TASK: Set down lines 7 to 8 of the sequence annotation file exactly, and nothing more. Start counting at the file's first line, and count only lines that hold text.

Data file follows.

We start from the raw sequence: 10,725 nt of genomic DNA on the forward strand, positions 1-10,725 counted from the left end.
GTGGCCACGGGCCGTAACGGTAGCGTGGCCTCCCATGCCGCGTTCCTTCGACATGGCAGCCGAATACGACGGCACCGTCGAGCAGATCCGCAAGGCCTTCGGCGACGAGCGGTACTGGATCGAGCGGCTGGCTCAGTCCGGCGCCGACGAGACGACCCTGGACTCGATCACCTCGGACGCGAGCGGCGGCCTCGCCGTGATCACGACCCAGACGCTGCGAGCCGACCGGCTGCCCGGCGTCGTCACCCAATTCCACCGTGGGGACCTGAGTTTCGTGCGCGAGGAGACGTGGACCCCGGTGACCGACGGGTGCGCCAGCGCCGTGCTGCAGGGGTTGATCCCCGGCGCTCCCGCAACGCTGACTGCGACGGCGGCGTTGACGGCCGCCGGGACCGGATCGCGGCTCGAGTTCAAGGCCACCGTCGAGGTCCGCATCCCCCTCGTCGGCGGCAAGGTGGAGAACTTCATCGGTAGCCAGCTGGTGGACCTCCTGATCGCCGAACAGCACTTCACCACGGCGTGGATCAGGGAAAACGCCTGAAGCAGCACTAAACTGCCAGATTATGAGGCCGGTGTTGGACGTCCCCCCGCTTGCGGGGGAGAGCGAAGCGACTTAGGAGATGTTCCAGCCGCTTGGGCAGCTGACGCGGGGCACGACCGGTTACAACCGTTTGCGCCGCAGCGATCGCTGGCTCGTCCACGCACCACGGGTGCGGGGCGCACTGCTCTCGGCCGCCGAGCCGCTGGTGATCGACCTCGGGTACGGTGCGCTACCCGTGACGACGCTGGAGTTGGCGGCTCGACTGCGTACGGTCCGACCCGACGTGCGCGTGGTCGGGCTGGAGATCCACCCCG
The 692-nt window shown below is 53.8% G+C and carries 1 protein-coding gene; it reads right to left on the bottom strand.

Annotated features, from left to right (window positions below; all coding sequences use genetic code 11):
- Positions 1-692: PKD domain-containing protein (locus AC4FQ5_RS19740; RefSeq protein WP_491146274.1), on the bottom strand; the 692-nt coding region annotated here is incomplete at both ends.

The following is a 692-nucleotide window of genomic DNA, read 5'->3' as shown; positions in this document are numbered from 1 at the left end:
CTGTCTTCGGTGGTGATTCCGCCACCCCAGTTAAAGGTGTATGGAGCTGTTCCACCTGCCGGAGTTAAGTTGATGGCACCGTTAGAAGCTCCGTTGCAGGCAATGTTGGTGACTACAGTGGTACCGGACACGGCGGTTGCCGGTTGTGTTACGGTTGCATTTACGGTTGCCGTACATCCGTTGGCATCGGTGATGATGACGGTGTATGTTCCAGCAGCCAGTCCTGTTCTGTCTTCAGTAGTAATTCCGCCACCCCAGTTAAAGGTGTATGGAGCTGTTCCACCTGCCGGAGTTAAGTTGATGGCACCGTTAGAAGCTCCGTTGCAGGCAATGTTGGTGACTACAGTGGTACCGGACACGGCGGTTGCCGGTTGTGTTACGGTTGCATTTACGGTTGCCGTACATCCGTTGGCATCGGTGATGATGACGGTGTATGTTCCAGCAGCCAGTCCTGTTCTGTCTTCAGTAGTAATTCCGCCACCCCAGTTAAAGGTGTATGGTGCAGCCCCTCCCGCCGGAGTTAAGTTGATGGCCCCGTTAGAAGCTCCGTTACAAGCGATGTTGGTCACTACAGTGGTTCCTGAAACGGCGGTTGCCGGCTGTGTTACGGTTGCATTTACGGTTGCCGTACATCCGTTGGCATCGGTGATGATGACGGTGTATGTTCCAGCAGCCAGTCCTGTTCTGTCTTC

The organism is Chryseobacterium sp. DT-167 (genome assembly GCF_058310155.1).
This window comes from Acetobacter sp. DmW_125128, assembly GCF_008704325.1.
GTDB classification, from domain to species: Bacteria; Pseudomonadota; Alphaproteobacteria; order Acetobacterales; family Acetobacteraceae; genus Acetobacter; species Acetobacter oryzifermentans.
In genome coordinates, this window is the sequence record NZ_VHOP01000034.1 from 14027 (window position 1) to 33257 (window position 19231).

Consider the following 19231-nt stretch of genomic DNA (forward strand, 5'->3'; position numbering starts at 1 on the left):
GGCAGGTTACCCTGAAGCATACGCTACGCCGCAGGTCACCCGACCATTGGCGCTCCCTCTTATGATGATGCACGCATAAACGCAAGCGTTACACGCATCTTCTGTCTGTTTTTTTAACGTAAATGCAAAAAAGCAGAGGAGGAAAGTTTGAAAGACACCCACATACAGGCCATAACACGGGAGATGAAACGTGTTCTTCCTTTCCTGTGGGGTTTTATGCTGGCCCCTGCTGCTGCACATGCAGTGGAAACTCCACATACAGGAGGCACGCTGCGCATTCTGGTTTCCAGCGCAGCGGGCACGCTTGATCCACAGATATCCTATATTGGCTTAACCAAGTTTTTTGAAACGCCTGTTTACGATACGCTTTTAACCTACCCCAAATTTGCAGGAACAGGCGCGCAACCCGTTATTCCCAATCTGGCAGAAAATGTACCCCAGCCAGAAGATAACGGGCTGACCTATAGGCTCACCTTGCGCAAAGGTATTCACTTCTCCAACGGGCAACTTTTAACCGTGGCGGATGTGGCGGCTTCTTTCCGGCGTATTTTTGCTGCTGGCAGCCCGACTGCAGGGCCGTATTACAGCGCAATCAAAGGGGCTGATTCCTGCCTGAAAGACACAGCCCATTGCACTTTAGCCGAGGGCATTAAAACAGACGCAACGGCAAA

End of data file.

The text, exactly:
CTGTCTTCGGTGGTGATTCCGCCACCCCAGTTAAAGGTGTATGGAGCTGTTCCACCTGCCGGAGTTAAGTTGATGGCACCGTTAGAAGCTCCGTTGCAGGCAATGTTGGTGACTACAGTGGTACCGGACACGGCGGTTGCCGGTTGTGTTACGGTTGCATTTACGGTTGCCGTACATCCGTTGGCATCGGTGATGATGACGGTGTATGTTCCAGCAGCCAGTCCTGTTCTGTCTTCAGTAGTAATTCCGCCACCCCAGTTAAAGGTGTATGGAGCTGTTCCACCTGCCGGAGTTAAGTTGATGGCACCGTTAGAAGCTCCGTTGCAGGCAATGTTGGTGACTACAGTGGTACCGGACACGGCGGTTGCCGGTTGTGTTACGGTTGCATTTACGGTTGCCGTACATCCGTTGGCATCGGTGATGATGACGGTGTATGTTCCAGCAGCCAGTCCTGTTCTGTCTTCAGTAGTAATTCCGCCACCCCAGTTAAAGGTGTATGGTGCAGCCCCTCCCGCCGGAGTTAAGTTGATGGCCCCGTTAGAAGCTCCGTTACAAGCGATGTTGGTCACTACAGTGGTTCCTGAAACGGCGGTTGCCGGCTGTGTTACGGTTGCATTTACGGTTGCCGTACATCCGTTGGCATCGGTGATGATGACGGTGTATGTTCCAGCAGCCAGTCCTGTTCTGTCTTC

The organism is Chryseobacterium sp. DT-167 (genome assembly GCF_058310155.1).